Frutta V

Frutta V
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Monday, November 22, 2010

18th Century Market Fair, Life in the Colonies, Tea and Women - Nov 23, 2010

Sorry for my delay in writing but I went back in time to the
18th Century Life in the Colonies: Conclusion -  The working middle class and merchants of the 18th century lead very challenging lives.  Maria, a 21st century lady, born in the 20th century also loves a challenge.  Why not portray a 18th century merchant, selling my wares of handmade laundry soaps, perfumed soaps and my sturdy and decorative oiled floorcloths?  Since I could only volunteer to play the part with the help of my husband, he agreed to play the  part of my 18th century merchant partner.  He will sell the soap wares with historical facts while I demonstrated how floorcloths were made along with educating the public with the history --- All in 18th century costumes.  This event, 18th Century Market Fair,  took place at the historical Green across from the Old State House, coordinated by the First State Historical Park and Director, Elaine Brenchly.  A cool crisp day with lots of sun, a merry and heavy crowd ascended upon The Green.  All persons attending  had great interest and asked many questions.  A non-stop day with not a single commercial display or entity, a relief to my 18th century soul.  The French Lacemaker, Monsieur LeFarceur de Villeverte,  put on quite a show.  Of course he was dressed and acted as a wealthy merchant, paying his lacemakers a mere pittance.  Many more merchants such as vintage hand tools made on a spring-pole lathe by Rick Schuman, Deborah Peterson's Pantry offered sweetmeats, spices, sugars & chocolates.  There were silhouette artists, weavers, spinners, quilters, blacksmiths and more.  What a grand day.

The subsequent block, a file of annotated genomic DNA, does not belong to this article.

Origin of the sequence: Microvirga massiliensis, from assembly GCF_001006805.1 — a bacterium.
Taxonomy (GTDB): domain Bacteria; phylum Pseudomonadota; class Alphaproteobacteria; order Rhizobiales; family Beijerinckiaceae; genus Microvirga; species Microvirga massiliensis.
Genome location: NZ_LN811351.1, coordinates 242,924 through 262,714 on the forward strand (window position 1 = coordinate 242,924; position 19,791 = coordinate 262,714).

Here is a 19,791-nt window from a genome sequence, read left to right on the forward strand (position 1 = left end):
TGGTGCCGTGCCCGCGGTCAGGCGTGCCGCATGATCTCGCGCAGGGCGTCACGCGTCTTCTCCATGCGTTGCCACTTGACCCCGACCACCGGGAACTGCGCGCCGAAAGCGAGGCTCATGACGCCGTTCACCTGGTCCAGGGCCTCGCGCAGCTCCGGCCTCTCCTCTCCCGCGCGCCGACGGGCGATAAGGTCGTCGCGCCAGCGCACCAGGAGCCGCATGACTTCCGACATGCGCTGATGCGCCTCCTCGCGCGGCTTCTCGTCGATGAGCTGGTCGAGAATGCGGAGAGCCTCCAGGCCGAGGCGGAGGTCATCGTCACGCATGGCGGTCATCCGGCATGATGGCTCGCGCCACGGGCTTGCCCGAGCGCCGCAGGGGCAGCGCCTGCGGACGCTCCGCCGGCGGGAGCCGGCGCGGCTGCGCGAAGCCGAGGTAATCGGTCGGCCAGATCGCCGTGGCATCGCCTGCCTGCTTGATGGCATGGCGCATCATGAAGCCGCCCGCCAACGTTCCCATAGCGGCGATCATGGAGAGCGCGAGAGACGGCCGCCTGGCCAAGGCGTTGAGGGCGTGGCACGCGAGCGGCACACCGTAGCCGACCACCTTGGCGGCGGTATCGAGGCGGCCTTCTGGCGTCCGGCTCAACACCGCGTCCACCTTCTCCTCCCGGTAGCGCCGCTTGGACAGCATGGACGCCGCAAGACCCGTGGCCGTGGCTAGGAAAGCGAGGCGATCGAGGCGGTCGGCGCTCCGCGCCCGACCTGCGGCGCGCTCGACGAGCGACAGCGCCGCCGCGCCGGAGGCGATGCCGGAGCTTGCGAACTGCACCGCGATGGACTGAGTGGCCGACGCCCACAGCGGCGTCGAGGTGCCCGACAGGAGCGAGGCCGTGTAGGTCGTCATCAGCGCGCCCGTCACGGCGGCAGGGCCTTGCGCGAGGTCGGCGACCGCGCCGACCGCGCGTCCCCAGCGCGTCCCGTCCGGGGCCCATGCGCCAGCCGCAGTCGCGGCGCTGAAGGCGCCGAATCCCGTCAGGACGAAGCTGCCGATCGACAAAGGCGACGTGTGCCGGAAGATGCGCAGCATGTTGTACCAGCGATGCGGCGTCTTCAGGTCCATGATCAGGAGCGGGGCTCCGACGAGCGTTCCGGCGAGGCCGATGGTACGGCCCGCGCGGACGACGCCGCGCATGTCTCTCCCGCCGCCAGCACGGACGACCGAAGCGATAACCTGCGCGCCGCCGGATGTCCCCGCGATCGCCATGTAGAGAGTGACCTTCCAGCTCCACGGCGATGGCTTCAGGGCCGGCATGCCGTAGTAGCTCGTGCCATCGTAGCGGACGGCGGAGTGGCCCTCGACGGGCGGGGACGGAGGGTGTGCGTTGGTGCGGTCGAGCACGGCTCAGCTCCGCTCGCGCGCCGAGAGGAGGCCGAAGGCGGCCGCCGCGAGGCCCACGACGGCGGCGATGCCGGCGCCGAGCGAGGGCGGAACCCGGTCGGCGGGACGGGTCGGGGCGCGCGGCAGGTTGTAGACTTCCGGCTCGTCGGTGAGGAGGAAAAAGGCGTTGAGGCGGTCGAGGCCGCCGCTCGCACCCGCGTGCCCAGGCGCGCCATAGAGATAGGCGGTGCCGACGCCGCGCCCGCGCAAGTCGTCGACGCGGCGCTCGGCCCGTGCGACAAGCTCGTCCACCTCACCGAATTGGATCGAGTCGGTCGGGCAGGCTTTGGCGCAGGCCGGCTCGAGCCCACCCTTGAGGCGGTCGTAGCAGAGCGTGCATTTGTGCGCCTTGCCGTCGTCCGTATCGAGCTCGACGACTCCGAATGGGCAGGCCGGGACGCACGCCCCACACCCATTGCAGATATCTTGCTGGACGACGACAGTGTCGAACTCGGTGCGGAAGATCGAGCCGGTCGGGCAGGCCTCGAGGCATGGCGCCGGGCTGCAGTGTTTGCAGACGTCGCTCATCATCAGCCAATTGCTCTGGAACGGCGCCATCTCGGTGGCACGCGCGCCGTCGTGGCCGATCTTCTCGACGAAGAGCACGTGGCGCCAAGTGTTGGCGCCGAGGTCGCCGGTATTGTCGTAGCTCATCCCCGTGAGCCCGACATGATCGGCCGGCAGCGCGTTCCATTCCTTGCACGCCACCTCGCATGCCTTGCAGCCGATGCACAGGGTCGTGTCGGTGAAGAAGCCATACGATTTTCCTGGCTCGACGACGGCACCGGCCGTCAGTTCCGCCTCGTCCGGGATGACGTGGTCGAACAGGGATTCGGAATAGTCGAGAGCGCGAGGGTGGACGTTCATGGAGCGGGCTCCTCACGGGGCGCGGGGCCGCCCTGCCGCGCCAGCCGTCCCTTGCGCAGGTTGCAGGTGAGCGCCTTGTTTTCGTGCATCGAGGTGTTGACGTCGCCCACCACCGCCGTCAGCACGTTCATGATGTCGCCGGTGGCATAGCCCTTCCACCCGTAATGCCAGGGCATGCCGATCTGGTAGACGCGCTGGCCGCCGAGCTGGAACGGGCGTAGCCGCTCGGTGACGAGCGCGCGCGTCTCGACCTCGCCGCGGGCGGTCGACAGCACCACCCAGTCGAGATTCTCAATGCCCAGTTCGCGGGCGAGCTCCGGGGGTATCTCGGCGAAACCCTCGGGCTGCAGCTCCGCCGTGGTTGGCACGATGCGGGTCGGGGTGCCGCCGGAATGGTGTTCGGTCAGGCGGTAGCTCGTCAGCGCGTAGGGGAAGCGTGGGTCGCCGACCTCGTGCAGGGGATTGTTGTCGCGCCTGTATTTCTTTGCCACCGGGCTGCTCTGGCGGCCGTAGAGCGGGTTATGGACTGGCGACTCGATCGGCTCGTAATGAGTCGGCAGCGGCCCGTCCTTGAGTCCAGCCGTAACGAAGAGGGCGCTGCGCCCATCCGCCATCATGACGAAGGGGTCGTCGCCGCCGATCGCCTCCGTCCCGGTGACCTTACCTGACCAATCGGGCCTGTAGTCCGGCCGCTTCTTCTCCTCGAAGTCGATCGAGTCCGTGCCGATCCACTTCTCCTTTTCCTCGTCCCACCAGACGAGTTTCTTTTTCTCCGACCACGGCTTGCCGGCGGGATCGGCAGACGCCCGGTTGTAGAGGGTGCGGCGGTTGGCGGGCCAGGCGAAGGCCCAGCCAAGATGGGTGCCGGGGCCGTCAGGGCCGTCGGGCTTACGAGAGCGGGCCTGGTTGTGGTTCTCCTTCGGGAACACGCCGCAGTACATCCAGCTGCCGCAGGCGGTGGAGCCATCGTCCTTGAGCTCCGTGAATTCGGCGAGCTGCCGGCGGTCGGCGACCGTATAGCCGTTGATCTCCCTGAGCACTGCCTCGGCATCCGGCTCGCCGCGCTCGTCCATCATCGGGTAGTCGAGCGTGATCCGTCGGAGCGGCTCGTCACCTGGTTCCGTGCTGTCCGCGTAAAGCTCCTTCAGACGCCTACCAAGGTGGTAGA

Maria With Her Mariners Floorcloth at the Market Fair


My Market Fair Merchant/Husband Selling Our Soap Products

Another great event, "Leaves, Beans & Lemons", presented at the John Dickinson Plantation, Dover, DE  on November 13 by Nancy Gardner.  Nancy is a member of the Historic Foodways Society of the Delaware Valley.  It was a "tea"lightful discussion of 18th century teas, coffee, and punches; and a demonstration of proper 18th century serving etiquette. Such interesting information regarding the tea service, serving tea, the history of tea, coffee and chocolate.  A great presentation that included how important women were to the food, beverage and industry of merchants.  A highly disregarded role of women at the time.  She provided a wealth of bibliography data and many references to good reading.
The Dickinson Mansion tours will feature a display of an eighteenth century tea setting with decorative foods prepared according to colonial recipes.

Also at the plantation were the preparation of tarts, cookies, roasted duck and other items cooked and baked in the open  hearth of the 17th century log home.  Dressed as 17th century kitchen help the guides were discussing meals of the time and preparing them at the same time.  All foods on display in the mansion are prepared in the log home.  What an interesting and hearth warming day.  My bonnet is off to the staff at "The Dickinson".   

Tea at the John Dickinson Plantation

There is more great heartwarming stories concerning my artful and historic research.

Stay Tuned!

Maria L B

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